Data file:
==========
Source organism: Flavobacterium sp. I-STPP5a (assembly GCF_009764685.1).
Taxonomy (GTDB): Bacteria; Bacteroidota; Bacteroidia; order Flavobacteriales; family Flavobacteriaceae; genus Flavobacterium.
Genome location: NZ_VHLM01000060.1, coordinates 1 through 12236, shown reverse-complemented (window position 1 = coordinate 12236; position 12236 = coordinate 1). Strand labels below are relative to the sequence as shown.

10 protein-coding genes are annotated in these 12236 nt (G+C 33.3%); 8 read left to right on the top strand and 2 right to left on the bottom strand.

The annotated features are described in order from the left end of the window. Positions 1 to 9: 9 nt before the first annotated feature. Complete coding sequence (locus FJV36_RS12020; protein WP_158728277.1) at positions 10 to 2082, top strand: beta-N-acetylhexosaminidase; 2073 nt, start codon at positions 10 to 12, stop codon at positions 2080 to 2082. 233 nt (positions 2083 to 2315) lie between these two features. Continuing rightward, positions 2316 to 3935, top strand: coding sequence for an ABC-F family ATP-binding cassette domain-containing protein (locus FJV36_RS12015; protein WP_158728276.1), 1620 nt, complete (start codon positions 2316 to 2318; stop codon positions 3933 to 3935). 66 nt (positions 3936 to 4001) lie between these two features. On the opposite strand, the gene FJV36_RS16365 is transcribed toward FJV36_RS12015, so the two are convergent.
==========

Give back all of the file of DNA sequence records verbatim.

Source organism: Flavobacterium sp. I-STPP5a (assembly GCF_009764685.1).
Taxonomy (GTDB): Bacteria; Bacteroidota; Bacteroidia; order Flavobacteriales; family Flavobacteriaceae; genus Flavobacterium.
Genome location: NZ_VHLM01000060.1, coordinates 1 through 12236, shown reverse-complemented (window position 1 = coordinate 12236; position 12236 = coordinate 1). Strand labels below are relative to the sequence as shown.

10 protein-coding genes are annotated in these 12236 nt (G+C 33.3%); 8 read left to right on the top strand and 2 right to left on the bottom strand.

The annotated features are described in order from the left end of the window. Positions 1 to 9: 9 nt before the first annotated feature. Complete coding sequence (locus FJV36_RS12020; protein WP_158728277.1) at positions 10 to 2082, top strand: beta-N-acetylhexosaminidase; 2073 nt, start codon at positions 10 to 12, stop codon at positions 2080 to 2082. 233 nt (positions 2083 to 2315) lie between these two features. Continuing rightward, positions 2316 to 3935, top strand: coding sequence for an ABC-F family ATP-binding cassette domain-containing protein (locus FJV36_RS12015; protein WP_158728276.1), 1620 nt, complete (start codon positions 2316 to 2318; stop codon positions 3933 to 3935). 66 nt (positions 3936 to 4001) lie between these two features. On the opposite strand, the gene FJV36_RS16365 is transcribed toward FJV36_RS12015, so the two are convergent.